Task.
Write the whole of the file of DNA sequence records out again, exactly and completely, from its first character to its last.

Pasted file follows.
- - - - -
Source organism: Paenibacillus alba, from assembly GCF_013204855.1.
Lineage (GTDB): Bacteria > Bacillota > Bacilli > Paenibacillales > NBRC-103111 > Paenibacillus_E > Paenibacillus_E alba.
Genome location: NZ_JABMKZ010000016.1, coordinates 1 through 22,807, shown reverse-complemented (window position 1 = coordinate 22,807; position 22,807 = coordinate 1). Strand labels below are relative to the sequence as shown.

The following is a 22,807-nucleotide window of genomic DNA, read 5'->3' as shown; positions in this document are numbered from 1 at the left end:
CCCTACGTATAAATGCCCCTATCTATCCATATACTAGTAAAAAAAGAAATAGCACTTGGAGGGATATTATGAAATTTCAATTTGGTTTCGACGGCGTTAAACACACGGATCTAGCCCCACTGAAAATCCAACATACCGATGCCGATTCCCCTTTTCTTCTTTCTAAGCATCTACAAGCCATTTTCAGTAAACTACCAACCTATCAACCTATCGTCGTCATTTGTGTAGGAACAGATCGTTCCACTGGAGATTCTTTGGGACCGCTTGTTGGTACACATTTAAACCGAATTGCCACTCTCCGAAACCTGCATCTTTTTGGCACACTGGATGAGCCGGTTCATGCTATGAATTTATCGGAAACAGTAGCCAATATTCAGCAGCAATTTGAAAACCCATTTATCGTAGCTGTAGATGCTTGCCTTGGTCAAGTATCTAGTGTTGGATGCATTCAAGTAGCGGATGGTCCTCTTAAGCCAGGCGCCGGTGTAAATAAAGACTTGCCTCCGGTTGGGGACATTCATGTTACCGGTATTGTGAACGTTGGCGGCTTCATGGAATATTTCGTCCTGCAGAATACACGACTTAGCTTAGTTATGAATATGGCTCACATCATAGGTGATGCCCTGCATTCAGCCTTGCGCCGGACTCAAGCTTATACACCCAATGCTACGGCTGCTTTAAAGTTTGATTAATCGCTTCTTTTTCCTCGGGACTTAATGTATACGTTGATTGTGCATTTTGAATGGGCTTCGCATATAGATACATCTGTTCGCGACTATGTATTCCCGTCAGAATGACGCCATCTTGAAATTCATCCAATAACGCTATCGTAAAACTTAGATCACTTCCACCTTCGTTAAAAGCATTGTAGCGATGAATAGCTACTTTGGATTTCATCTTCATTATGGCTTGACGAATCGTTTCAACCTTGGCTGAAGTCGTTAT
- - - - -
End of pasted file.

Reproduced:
Source organism: Paenibacillus alba, from assembly GCF_013204855.1.
Lineage (GTDB): Bacteria > Bacillota > Bacilli > Paenibacillales > NBRC-103111 > Paenibacillus_E > Paenibacillus_E alba.
Genome location: NZ_JABMKZ010000016.1, coordinates 1 through 22,807, shown reverse-complemented (window position 1 = coordinate 22,807; position 22,807 = coordinate 1). Strand labels below are relative to the sequence as shown.

The following is a 22,807-nucleotide window of genomic DNA, read 5'->3' as shown; positions in this document are numbered from 1 at the left end:
CCCTACGTATAAATGCCCCTATCTATCCATATACTAGTAAAAAAAGAAATAGCACTTGGAGGGATATTATGAAATTTCAATTTGGTTTCGACGGCGTTAAACACACGGATCTAGCCCCACTGAAAATCCAACATACCGATGCCGATTCCCCTTTTCTTCTTTCTAAGCATCTACAAGCCATTTTCAGTAAACTACCAACCTATCAACCTATCGTCGTCATTTGTGTAGGAACAGATCGTTCCACTGGAGATTCTTTGGGACCGCTTGTTGGTACACATTTAAACCGAATTGCCACTCTCCGAAACCTGCATCTTTTTGGCACACTGGATGAGCCGGTTCATGCTATGAATTTATCGGAAACAGTAGCCAATATTCAGCAGCAATTTGAAAACCCATTTATCGTAGCTGTAGATGCTTGCCTTGGTCAAGTATCTAGTGTTGGATGCATTCAAGTAGCGGATGGTCCTCTTAAGCCAGGCGCCGGTGTAAATAAAGACTTGCCTCCGGTTGGGGACATTCATGTTACCGGTATTGTGAACGTTGGCGGCTTCATGGAATATTTCGTCCTGCAGAATACACGACTTAGCTTAGTTATGAATATGGCTCACATCATAGGTGATGCCCTGCATTCAGCCTTGCGCCGGACTCAAGCTTATACACCCAATGCTACGGCTGCTTTAAAGTTTGATTAATCGCTTCTTTTTCCTCGGGACTTAATGTATACGTTGATTGTGCATTTTGAATGGGCTTCGCATATAGATACATCTGTTCGCGACTATGTATTCCCGTCAGAATGACGCCATCTTGAAATTCATCCAATAACGCTATCGTAAAACTTAGATCACTTCCACCTTCGTTAAAAGCATTGTAGCGATGAATAGCTACTTTGGATTTCATCTTCATTATGGCTTGACGAATCGTTTCAACCTTGGCTGAAGTCGTTAT